|Re-open #7231: New "join" parameter for the "extra" QuerySet method||Ben Davis||3/8/11 1:35 PM|
I'd like to start a discussion on this since russelm closed the
issue. There are a few other people that believe the issue should be
left open. I've been using this patch for nearly two years, and have
found it to be useful in several different cases. I disagree that
the .raw() functionality is a sufficient alternative, as it is not
possible to modify an existing queryset using .raw(). For example,
if I have a function that accepts a queryset, I want to be able to
modify that queryset by giving it a extra info for the JOIN and SELECT
|Re: Re-open #7231: New "join" parameter for the "extra" QuerySet method||Jacob Kaplan-Moss||3/8/11 3:09 PM|
.extra() was a kludge that existed because .raw() didn't. Frankly, I'm
Remember, Django's ORM tries to hit an 80-90% point, but then you're
|Re: Re-open #7231: New "join" parameter for the "extra" QuerySet method||Russell Keith-Magee||3/8/11 3:16 PM|
On Wed, Mar 9, 2011 at 7:09 AM, Jacob Kaplan-Moss <ja...@jacobian.org> wrote:
Yes. Yes Yes Yes. Yes. Oh, and Yes. +1.
> I've rarely
Agreed. From an engineering perspective, extra() is the single most
|Re: Re-open #7231: New "join" parameter for the "extra" QuerySet method||Dan Watson||3/9/11 2:06 PM|
It's also incredibly useful for certain situations. Two that come immediately to mind are augmenting objects returned with an extra field via custom SQL (a subselect for instance), and using custom SQL (e.g. to_tsquery for full-text searches in Postgres) in the WHERE clause. Both *could* be accomplished using .raw() if you don't mind giving up .filter(), .order_by(), etc. But it would be a shame to throw out everything a queryset gives you just because you need hooks into the SQL it generates.
If you're seriously considering deprecating .extra(), I think it would be beneficial to put together some use cases (such as those above) that could be covered in a less-fragile way.
|Re: Re-open #7231: New "join" parameter for the "extra" QuerySet method||Ben Davis||3/12/11 9:06 AM|
Even if it is a kludge, it still accomplishes something that .raw() cannot (as Dan put forth). I think deprecating it in favor of raw doesn't make much sense, since they are two different things.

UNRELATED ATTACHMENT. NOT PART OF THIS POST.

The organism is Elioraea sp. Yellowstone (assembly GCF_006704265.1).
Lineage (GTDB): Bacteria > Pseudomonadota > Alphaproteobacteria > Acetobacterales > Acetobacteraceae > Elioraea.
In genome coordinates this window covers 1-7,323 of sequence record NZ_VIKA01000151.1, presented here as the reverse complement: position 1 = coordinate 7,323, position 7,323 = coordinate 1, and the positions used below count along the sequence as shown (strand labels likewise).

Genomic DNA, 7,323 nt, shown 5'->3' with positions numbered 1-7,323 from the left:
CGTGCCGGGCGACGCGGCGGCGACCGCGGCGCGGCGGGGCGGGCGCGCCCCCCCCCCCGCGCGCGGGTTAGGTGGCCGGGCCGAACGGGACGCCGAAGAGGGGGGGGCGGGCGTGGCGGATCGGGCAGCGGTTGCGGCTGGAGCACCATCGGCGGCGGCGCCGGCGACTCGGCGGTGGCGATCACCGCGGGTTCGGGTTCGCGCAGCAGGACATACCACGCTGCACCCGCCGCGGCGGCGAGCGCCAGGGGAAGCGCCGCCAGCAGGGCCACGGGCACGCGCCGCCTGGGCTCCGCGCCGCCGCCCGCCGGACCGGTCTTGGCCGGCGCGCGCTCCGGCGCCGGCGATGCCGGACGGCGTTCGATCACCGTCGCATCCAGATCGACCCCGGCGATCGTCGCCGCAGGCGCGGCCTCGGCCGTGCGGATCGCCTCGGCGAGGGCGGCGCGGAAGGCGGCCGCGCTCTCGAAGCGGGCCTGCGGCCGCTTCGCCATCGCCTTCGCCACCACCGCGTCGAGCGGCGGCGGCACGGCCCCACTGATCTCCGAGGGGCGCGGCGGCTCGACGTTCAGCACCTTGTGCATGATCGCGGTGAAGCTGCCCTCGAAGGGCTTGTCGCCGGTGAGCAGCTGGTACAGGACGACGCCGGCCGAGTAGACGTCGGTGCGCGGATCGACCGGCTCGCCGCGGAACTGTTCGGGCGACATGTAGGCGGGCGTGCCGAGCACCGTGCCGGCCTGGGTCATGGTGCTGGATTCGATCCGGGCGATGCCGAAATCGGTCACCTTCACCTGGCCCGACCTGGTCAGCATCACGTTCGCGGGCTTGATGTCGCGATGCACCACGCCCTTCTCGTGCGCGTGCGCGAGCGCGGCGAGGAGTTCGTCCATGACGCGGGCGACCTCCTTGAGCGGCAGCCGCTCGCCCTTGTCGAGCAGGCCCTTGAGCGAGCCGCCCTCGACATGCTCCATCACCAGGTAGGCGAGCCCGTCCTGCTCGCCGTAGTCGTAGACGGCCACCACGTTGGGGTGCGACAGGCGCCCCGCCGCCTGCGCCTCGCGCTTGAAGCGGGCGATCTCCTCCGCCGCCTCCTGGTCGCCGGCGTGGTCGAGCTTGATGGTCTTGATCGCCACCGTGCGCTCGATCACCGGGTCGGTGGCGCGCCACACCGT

> You received this message because you are subscribed to the Google Groups "Django developers" group.
> To post to this group, send email to django-d...@googlegroups.com.
> To unsubscribe from this group, send email to django-develop...@googlegroups.com.
> For more options, visit this group at http://groups.google.com/group/django-developers?hl=en.
|Re: Re-open #7231: New "join" parameter for the "extra" QuerySet method||Matthieu Rigal||3/10/14 10:37 AM|
Sorry to reopen an old thread, but this was is indicated to do in the ticket doc.
I think actually extra is a very helpful function and that join is a missing part of it. I'm thinking especially about the admin part, where one sometime wants to add count of foreign keys to the view. Since the aggregate is so unperformant and returns bad results if you want more than one count, but you also want to keep the filtering and ordering features of the admin interface, there is no better solution than join as extra.
One example : LEFT OUTER JOIN (SELECT COUNT(*) AS "devices_count", "accounts_venuedevice"."venue_id" FROM "accounts_venuedevice" WHERE "accounts_venuedevice"."enabled"=true GROUP BY "accounts_venuedevice"."venue_id" ) AS "enabled_devices" ON ( "accounts_venue"."id" = "enabled_devices"."venue_id")
raw() is not a good option for this case and the classic ORM neither is an option because of wrong and slow queries...
|Re: Re-open #7231: New "join" parameter for the "extra" QuerySet method||Josh Smeaton||3/10/14 5:57 PM|
My take on this is that .extra and .raw are 'hacks' that only exist because the existing functions of the ORM are too limited. There are a few changes coming to extend the utility of .annotate (and .aggregate), along with the Lookup and Transform APIs, that should solve 90% of use cases that .extra is currently used for. Therefore I don't think that extending the utility of .extra is the right way forward.
Even with the coming changes mentioned above, there are still limitations, and forcing parts of a query into a subquery is not really supported. Trying to use a negated Q() with m2m joins is an example I believe, and so is aggregating over m2m joins (someone will correct me if I'm wrong - I'm sure).
I think time and effort would be better spent on designing a solution to the above issues. Being able to force a particular query into a subquery will be extremely useful, and will solve the bugs causing you to ask for a .join implementation. I totally agree that there is a need for join handling, but I think it's better left as an internal django function that does the correct thing when needed.